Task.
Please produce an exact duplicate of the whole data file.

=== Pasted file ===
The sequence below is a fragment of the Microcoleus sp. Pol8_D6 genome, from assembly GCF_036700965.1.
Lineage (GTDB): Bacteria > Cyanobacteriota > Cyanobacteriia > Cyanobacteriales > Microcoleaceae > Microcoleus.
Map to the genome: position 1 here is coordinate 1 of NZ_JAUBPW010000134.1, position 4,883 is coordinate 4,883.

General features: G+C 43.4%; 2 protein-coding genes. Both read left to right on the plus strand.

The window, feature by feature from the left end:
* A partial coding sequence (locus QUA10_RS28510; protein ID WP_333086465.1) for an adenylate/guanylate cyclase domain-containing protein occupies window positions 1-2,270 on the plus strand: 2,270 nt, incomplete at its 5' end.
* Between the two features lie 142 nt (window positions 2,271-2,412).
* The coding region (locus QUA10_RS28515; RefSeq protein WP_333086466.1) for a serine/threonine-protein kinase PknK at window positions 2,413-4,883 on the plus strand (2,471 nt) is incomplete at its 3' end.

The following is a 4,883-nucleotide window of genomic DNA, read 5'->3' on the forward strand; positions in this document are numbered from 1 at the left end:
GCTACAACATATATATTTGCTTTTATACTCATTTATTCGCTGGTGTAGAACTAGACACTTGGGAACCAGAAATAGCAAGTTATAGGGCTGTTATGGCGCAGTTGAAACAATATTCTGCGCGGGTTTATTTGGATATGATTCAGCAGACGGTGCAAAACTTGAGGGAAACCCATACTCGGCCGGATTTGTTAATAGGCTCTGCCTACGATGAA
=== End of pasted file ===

The sequence below is a fragment of the Microcoleus sp. Pol8_D6 genome, from assembly GCF_036700965.1.
Lineage (GTDB): Bacteria > Cyanobacteriota > Cyanobacteriia > Cyanobacteriales > Microcoleaceae > Microcoleus.
Map to the genome: position 1 here is coordinate 1 of NZ_JAUBPW010000134.1, position 4,883 is coordinate 4,883.

General features: G+C 43.4%; 2 protein-coding genes. Both read left to right on the plus strand.

The window, feature by feature from the left end:
* A partial coding sequence (locus QUA10_RS28510; protein ID WP_333086465.1) for an adenylate/guanylate cyclase domain-containing protein occupies window positions 1-2,270 on the plus strand: 2,270 nt, incomplete at its 5' end.
* Between the two features lie 142 nt (window positions 2,271-2,412).
* The coding region (locus QUA10_RS28515; RefSeq protein WP_333086466.1) for a serine/threonine-protein kinase PknK at window positions 2,413-4,883 on the plus strand (2,471 nt) is incomplete at its 3' end.

The following is a 4,883-nucleotide window of genomic DNA, read 5'->3' on the forward strand; positions in this document are numbered from 1 at the left end:
GCTACAACATATATATTTGCTTTTATACTCATTTATTCGCTGGTGTAGAACTAGACACTTGGGAACCAGAAATAGCAAGTTATAGGGCTGTTATGGCGCAGTTGAAACAATATTCTGCGCGGGTTTATTTGGATATGATTCAGCAGACGGTGCAAAACTTGAGGGAAACCCATACTCGGCCGGATTTGTTAATAGGCTCTGCCTACGATGAA